Review: I could not stop talking about this book while I was listening to it. That, and that I couldn’t stop listening to the book–I would listen whenever I could, show me what a fabulous book it was. Hieligman does an amazing job making Vincent and Theo’s story come to life through such emotional narrative that the reader cannot help but feel as if we are living alongside the Van Gogh brothers. As someone who loves learning about history and art as well as an interest in brain health, this was a story that was more fascinating than I can even describe.

Also, I feel personally connected to this book in a fun way. In November, 2016 Deborah Heiligman and I had a dinner at NCTE, and we got talking about art since she had just finished Vincent and Theo. If you didn’t know, my dad has a BA in Art History and a MFA in Museumology and runs art museums (currently the LSU Museum of Art), so I have grown up around art museums my whole life and with art as a big part of it. One of the things we spoke about is the new information that a painting thought to be a self-portrait (right below) was actually the only known painting of Theo Van Gogh that Vincent painted. One thing that made it hard to determine this was that Theo is wearing the straw hat that Vincent is known to wear while Vincent is wearing Theo’s business felt hat. And this is where Deborah’s question came in: “The hats on the cover matched the hats the men are wearing in the photo although those are not actually their hats. Does it matter?” Now although I love art, I am not the expert, so I offered to ask my dad, and he responded with, “I like the cover as it is. I think it causes a questioning that evidences the new research in an interesting way. It defies previous thoughts and expectations.” Thus the cover stayed as is with an explanation on the jacket (below).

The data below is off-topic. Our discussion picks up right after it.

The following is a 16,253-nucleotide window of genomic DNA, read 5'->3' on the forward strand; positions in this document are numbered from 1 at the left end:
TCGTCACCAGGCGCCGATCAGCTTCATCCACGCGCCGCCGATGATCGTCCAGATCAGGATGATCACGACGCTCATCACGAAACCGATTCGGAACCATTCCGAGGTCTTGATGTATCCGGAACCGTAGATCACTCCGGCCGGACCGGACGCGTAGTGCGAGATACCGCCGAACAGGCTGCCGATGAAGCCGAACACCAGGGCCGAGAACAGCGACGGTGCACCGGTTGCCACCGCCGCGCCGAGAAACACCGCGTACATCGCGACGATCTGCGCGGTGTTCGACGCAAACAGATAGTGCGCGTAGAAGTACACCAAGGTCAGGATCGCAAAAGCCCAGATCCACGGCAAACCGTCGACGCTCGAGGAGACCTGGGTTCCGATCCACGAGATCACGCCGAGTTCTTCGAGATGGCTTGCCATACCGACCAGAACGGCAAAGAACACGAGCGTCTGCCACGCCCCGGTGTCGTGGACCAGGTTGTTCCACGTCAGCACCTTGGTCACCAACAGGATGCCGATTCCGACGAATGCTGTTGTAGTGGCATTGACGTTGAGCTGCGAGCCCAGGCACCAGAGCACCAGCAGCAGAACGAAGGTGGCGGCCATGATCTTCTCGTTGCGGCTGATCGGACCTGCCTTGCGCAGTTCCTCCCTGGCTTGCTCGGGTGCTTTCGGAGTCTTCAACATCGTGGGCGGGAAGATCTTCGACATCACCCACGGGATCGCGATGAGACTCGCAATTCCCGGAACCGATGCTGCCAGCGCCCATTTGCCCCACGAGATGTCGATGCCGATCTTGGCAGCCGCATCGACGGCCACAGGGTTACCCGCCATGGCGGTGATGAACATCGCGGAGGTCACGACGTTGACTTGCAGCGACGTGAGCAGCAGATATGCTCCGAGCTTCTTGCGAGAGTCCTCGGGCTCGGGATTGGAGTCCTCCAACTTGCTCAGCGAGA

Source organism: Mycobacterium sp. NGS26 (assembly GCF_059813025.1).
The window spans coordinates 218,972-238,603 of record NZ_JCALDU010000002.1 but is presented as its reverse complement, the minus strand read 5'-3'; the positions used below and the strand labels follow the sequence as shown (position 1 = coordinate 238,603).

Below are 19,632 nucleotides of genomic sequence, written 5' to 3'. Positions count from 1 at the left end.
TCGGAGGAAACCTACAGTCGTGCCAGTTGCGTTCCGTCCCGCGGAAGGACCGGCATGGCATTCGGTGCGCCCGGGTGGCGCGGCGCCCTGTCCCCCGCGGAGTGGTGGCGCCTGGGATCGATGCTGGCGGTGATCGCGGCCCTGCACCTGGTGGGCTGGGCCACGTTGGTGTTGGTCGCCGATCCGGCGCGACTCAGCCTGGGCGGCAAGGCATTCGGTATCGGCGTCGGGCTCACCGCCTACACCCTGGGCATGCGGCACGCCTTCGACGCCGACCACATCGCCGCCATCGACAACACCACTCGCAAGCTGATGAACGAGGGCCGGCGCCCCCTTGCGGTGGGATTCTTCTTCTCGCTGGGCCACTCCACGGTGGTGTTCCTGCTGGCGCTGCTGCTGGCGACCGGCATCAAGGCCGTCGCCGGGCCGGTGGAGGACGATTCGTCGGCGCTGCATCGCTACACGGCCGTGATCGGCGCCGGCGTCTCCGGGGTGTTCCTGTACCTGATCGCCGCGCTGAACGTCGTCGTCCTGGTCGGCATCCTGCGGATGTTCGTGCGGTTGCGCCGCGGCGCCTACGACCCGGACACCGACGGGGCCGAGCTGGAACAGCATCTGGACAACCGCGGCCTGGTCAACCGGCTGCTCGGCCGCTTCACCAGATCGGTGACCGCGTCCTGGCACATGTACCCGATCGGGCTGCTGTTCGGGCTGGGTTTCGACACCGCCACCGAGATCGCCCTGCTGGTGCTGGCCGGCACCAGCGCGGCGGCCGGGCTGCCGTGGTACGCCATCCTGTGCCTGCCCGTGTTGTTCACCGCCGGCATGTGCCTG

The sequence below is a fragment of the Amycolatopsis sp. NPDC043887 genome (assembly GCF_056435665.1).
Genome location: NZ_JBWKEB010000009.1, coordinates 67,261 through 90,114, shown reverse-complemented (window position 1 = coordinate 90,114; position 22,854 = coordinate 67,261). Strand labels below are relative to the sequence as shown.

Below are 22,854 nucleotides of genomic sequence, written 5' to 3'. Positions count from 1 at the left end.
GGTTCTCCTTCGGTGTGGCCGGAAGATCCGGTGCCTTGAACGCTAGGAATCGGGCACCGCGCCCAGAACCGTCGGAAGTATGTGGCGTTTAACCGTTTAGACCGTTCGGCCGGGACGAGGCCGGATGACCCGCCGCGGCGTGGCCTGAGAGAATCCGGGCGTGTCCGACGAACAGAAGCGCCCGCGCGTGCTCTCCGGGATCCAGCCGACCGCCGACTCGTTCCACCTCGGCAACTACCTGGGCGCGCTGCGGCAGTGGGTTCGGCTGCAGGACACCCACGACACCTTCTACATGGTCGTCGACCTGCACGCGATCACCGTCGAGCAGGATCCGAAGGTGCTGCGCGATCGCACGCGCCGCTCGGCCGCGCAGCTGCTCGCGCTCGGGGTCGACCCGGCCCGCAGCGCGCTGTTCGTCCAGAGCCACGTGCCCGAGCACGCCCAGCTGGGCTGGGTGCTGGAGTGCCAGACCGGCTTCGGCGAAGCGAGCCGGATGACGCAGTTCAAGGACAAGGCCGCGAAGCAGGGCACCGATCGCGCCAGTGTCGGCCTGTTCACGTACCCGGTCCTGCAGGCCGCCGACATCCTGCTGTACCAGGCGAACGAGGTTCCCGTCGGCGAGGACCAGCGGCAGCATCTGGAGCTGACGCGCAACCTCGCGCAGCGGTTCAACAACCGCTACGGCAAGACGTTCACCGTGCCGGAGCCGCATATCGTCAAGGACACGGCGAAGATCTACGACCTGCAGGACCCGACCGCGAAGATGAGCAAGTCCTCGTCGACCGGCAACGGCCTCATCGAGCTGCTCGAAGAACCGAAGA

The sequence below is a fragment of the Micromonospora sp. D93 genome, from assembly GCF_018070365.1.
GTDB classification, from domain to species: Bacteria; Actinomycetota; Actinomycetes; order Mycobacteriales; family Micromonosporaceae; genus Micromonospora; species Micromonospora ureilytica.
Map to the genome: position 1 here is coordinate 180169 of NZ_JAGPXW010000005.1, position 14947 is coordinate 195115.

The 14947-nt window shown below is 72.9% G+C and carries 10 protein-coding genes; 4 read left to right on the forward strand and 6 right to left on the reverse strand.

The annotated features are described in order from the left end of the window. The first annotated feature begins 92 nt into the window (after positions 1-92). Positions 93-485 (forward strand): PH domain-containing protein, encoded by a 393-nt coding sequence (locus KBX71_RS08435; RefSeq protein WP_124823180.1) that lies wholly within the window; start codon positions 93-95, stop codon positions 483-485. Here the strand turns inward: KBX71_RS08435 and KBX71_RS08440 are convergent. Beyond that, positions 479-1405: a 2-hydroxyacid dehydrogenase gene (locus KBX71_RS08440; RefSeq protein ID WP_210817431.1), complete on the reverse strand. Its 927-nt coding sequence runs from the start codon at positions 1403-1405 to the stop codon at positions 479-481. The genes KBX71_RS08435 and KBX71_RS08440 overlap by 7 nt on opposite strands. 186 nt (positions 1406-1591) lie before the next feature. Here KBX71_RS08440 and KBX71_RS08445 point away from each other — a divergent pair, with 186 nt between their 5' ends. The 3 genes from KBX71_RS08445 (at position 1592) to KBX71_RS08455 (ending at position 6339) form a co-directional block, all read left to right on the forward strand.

But I think what can show you about the book more than just me raving is all of the awards it received, ⇑ see above, and all of the amazing information about how Deborah researched for the book, ⇓ see below, and of course an excerpt from the book, ⇓ also below.

Teachers’ Tools for Navigation: View Deborah Hieligman’s research for Vincent and Theo and view all the articles & interviews about the book to use with students when reading this nonfiction text. There is so much that can be done with this story and the author’s writing process; use this amazing text in your classrooms, have it in your libraries, read it yourself–however you see fit, but read and share it!